When Gov. John Bel Edwards ignored the law recently, he jettisoned principle as well.
From the start of his term, Democrat Edwards has practiced executive overreach. When the state’s rules haven’t suited his political agenda, he has tried end runs around them.
That didn’t work in two separate instances involving state contracting. Once, he tried to mandate qualifications needed by contractors that weren't present under law. Another time, he tried to sidestep required contract approval by the attorney general, Republican Jeff Landry.
Landry intervened both times, and the judiciary slapped down Edwards on each occasion. But last month, Edwards may have gotten away with flouting a statute that he's followed in the past. This time, though, it didn't suit him.
State law requires the governor to deliver a budget to the Legislature’s Joint Legislative Committee on the Budget 45 days prior to the start of the regular session. It must include “recommendations for appropriations from the state general fund and dedicated funds which shall not exceed the official forecast of the Revenue Estimating Conference.”
Therein lay Edwards’ problem. Consistent with staff recommendations, he wants the REC to raise its general fund revenue estimate, made last June, for next fiscal year by $90 million. The group has yet to approve fiscal year 2020 forecasts for dedicated fund revenues. Both actions need unanimous agreement.
But one panelist, GOP House Speaker Taylor Barras, has refused to go along with the general fund hike out of concerns (validated by the marketplace) over lower-than-expected oil prices and tepid economic activity. In person or by proxy, several times he vetoed attempts to change the June forecast. His "no" votes prevented making money available for many agencies’ FY 2020 budgets.
At the REC meeting almost a month ago, to enable realistic budgeting to occur, Barras offered a motion to approve only the setting of dedicated revenues. Edwards’ Commissioner of Administration Jay Dardenne, his ally Republican Senate President John Alario, and economist James Richardson all rejected that.
This set the stage for the JLCB meeting late last month. In past years, when Edwards wanted to increase taxes to fund larger government, he gave that panel budgets using official REC estimates that forced cuts (with popular and/or vital programs put on the chopping block), which allowed Edwards to argue for more revenue.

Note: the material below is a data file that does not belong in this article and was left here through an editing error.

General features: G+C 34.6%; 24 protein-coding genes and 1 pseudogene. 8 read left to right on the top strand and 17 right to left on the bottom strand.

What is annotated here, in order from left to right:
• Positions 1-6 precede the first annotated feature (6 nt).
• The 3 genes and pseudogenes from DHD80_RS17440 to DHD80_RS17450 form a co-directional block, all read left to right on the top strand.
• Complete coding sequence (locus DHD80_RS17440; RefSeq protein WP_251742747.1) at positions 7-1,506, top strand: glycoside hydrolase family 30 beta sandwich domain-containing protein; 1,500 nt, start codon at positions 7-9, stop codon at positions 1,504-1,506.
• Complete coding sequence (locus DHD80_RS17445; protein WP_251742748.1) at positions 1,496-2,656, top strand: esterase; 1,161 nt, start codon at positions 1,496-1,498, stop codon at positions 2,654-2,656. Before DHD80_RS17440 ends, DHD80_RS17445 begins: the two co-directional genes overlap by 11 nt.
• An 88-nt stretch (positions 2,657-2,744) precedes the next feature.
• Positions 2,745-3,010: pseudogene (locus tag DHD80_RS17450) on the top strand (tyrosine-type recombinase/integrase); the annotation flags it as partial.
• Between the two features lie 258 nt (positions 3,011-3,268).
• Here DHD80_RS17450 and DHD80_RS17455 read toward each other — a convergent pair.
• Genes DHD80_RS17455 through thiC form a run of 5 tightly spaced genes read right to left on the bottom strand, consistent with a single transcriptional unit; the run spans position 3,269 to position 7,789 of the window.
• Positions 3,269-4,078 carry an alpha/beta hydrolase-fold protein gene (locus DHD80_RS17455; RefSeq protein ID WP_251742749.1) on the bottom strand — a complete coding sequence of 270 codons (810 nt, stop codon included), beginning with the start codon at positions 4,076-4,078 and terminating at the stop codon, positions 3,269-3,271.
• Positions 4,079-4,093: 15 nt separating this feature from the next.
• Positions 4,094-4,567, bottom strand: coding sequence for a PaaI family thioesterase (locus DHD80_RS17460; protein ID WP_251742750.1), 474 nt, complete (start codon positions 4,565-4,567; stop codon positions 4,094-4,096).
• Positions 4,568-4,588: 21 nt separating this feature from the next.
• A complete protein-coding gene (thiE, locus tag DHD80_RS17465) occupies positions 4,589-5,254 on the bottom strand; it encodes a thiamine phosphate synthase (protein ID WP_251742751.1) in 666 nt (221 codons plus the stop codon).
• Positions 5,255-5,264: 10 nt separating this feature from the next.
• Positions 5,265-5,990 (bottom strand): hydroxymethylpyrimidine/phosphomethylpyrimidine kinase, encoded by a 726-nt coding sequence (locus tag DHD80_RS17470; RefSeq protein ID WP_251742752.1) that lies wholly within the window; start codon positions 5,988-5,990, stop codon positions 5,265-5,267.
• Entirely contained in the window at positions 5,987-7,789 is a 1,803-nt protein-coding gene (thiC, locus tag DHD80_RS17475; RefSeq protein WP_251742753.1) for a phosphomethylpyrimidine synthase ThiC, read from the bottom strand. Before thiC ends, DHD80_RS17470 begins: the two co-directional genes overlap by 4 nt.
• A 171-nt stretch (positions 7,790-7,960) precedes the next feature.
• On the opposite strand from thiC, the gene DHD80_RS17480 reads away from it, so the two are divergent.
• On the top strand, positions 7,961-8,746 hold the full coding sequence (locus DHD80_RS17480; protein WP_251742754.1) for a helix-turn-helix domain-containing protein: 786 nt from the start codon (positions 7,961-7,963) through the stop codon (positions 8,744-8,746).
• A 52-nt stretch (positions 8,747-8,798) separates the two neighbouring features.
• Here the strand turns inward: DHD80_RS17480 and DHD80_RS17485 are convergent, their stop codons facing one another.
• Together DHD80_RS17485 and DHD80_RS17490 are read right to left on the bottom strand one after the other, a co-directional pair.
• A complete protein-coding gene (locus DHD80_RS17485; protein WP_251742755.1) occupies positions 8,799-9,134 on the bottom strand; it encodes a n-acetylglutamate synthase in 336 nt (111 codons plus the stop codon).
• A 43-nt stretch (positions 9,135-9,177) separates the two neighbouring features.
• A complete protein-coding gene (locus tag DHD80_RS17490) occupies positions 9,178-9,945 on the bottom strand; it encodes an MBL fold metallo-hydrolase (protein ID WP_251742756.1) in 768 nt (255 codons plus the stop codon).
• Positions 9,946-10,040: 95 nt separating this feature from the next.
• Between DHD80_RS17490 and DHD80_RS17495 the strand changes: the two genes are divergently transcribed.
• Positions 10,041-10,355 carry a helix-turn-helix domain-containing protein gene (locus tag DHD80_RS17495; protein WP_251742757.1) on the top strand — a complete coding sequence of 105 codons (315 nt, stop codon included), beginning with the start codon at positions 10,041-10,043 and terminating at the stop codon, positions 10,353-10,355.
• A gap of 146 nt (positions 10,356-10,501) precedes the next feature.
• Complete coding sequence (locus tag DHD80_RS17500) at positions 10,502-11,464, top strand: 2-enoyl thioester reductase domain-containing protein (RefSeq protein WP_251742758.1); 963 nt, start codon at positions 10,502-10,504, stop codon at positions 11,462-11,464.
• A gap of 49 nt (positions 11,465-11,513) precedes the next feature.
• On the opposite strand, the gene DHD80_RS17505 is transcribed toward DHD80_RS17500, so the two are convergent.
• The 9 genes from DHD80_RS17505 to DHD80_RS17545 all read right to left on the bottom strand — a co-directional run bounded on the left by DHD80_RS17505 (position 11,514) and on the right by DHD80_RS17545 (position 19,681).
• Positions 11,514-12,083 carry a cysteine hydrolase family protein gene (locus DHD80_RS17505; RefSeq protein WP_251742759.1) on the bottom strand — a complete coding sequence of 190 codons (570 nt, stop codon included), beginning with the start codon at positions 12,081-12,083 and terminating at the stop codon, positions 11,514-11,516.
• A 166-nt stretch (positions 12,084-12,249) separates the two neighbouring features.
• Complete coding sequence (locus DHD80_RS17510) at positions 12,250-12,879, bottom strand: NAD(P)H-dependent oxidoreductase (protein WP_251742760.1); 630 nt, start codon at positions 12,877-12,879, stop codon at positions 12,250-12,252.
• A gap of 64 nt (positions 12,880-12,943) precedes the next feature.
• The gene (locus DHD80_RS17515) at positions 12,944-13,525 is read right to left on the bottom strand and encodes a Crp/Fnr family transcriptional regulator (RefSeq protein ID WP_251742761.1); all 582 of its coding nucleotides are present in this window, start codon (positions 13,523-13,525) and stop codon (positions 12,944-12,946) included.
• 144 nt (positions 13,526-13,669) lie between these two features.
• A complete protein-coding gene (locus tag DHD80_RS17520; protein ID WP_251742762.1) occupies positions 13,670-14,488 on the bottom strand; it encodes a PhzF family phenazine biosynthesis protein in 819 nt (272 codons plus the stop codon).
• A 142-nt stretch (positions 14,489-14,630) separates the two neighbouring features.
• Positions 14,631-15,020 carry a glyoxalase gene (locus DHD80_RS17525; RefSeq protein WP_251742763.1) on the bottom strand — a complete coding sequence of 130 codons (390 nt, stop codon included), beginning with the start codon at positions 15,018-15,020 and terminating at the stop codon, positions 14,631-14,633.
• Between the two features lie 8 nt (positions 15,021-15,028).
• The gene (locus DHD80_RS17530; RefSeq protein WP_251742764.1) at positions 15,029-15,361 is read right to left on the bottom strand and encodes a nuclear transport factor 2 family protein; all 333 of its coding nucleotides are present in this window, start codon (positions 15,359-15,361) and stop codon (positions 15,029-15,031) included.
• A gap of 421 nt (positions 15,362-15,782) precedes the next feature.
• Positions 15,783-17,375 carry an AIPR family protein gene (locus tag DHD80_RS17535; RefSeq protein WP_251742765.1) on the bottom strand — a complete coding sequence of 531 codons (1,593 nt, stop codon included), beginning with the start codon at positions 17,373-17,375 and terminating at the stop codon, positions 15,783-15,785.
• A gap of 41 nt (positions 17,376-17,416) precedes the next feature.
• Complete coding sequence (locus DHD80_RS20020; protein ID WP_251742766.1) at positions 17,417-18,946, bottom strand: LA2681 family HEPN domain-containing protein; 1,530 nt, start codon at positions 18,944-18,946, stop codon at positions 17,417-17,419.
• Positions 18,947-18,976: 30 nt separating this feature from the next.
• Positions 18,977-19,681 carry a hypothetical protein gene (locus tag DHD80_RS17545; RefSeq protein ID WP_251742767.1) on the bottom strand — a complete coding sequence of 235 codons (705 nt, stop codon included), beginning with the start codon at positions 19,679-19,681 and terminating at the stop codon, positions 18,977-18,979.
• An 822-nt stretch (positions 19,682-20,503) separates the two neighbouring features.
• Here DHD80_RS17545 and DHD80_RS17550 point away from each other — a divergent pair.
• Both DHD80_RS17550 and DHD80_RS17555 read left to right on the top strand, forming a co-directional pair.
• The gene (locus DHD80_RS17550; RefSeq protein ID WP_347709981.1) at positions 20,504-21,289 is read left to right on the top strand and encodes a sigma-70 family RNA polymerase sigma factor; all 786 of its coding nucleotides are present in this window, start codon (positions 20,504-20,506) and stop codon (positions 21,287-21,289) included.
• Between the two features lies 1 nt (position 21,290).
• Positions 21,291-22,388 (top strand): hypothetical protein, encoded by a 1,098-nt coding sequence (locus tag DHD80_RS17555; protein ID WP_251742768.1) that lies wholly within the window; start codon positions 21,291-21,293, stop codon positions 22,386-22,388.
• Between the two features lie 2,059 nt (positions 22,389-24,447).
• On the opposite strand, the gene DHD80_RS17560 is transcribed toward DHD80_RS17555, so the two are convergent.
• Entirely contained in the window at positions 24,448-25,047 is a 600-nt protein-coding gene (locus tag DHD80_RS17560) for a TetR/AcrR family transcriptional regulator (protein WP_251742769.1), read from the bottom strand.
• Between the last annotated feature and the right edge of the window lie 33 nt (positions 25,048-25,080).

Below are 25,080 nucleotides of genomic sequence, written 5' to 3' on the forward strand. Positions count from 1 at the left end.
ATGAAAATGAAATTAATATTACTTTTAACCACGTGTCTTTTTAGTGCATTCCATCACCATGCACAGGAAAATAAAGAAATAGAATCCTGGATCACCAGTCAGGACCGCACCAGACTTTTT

His create-a-crisis strategy worked to bring higher taxes on Louisianans and an 11 percent increase in state-generated dollars spent. Using past official REC numbers facilitated that purpose, but the present numbers won’t let him make future spending commitments he sees as feathers in his cap for reelection.
So, Edwards reversed course. Rather than handing over another budget he can call unworkable and disavow, at the meeting Dardenne presented one that disregarded the law. Pretending the official forecast didn’t exist, Dardenne engaged in legal legerdemain that should put him on the radar of any future liberal president seeking a judicial activist for a U.S. Supreme Court nomination. He insisted the law allowed him to use his own revenue numbers to back what he submitted.
Keep in mind that Dardenne rejected Barras’ deal that could have given him official numbers close to what he wanted, thus removing any motive for constitutional freelancing. Instead, he and his boss cynically blame Barras for REC inaction.
When the rules facilitated Edwards’ agenda, he followed them; when they didn’t, he didn’t.
Unlike the other cases, Edwards will go unchallenged on this because there are no tangible policy consequences, win or lose. Still, it shows again how cavalierly Edwards treats legal requirements that constrain his agenda.
Jeff Sadow is an associate professor of political science at Louisiana State University-Shreveport. He is author of a blog about Louisiana politics at www.between-lines.com and writes about Louisiana legislation at www.laleglog.com. Follow him on Twitter, @jsadowadvocate or email firstname.lastname@example.org. His views do not necessarily express those of his employer.